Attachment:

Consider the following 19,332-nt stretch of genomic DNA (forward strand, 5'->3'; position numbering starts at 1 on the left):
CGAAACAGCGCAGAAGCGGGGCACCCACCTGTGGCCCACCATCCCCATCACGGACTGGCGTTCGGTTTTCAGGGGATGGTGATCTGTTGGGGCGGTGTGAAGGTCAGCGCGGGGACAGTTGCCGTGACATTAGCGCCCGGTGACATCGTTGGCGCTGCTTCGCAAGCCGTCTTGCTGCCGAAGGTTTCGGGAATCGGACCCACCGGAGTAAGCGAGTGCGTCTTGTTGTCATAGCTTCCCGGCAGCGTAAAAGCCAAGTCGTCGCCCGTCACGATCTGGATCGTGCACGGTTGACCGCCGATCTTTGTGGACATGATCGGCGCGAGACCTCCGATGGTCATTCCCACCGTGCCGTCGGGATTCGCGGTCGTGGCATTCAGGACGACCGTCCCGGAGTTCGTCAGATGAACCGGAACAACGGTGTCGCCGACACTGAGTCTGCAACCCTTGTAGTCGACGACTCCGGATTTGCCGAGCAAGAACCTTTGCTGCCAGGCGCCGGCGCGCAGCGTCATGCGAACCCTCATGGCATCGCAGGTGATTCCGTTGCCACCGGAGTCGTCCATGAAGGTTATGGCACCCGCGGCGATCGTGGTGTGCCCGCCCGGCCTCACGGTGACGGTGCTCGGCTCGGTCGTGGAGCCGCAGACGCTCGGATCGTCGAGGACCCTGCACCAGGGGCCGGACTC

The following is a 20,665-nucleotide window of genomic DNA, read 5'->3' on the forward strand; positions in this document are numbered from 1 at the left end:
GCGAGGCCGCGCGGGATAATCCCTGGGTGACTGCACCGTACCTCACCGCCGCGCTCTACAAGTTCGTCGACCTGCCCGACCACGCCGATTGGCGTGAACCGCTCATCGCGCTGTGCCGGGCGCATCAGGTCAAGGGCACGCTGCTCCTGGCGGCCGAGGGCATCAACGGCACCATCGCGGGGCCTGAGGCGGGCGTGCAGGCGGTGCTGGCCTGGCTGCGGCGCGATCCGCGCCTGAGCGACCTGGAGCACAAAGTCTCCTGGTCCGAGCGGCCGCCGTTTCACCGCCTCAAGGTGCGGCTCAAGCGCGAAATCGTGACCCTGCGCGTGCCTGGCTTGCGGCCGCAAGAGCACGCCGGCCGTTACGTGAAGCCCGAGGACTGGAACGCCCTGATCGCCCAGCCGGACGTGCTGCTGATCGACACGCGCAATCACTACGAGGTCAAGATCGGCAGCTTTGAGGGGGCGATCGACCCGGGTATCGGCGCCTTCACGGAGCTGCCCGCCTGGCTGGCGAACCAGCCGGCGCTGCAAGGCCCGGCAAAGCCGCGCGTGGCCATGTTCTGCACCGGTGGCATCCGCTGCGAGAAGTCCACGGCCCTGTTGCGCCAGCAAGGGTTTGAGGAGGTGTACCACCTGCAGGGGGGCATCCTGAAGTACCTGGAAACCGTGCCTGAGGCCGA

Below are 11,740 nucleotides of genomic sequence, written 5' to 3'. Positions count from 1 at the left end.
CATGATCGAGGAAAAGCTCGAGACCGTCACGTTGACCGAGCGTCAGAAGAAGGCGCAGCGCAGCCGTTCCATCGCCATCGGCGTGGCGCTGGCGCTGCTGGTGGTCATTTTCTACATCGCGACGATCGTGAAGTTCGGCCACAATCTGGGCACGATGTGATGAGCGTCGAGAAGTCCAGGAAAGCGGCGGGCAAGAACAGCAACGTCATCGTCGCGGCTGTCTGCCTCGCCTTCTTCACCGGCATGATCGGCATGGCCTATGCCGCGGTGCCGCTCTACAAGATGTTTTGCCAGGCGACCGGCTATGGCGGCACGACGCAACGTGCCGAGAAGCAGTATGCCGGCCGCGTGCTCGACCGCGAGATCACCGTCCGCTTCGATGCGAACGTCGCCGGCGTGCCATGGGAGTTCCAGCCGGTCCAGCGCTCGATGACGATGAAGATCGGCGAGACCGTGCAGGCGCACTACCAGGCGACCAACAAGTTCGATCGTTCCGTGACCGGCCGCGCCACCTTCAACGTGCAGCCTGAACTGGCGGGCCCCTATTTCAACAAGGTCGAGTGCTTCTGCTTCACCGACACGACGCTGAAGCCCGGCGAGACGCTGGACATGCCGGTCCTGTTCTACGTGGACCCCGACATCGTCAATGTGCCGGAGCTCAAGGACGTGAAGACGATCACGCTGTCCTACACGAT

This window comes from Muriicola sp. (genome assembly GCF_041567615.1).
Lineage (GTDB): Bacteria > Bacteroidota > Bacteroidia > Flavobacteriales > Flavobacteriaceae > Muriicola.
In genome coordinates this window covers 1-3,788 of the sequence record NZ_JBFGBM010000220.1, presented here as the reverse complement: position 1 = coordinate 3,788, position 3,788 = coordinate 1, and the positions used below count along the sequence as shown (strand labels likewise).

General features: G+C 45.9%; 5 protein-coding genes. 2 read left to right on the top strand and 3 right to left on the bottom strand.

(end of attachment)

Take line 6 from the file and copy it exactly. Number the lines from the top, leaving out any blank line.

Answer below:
CATGATCGAGGAAAAGCTCGAGACCGTCACGTTGACCGAGCGTCAGAAGAAGGCGCAGCGCAGCCGTTCCATCGCCATCGGCGTGGCGCTGGCGCTGCTGGTGGTCATTTTCTACATCGCGACGATCGTGAAGTTCGGCCACAATCTGGGCACGATGTGATGAGCGTCGAGAAGTCCAGGAAAGCGGCGGGCAAGAACAGCAACGTCATCGTCGCGGCTGTCTGCCTCGCCTTCTTCACCGGCATGATCGGCATGGCCTATGCCGCGGTGCCGCTCTACAAGATGTTTTGCCAGGCGACCGGCTATGGCGGCACGACGCAACGTGCCGAGAAGCAGTATGCCGGCCGCGTGCTCGACCGCGAGATCACCGTCCGCTTCGATGCGAACGTCGCCGGCGTGCCATGGGAGTTCCAGCCGGTCCAGCGCTCGATGACGATGAAGATCGGCGAGACCGTGCAGGCGCACTACCAGGCGACCAACAAGTTCGATCGTTCCGTGACCGGCCGCGCCACCTTCAACGTGCAGCCTGAACTGGCGGGCCCCTATTTCAACAAGGTCGAGTGCTTCTGCTTCACCGACACGACGCTGAAGCCCGGCGAGACGCTGGACATGCCGGTCCTGTTCTACGTGGACCCCGACATCGTCAATGTGCCGGAGCTCAAGGACGTGAAGACGATCACGCTGTCCTACACGAT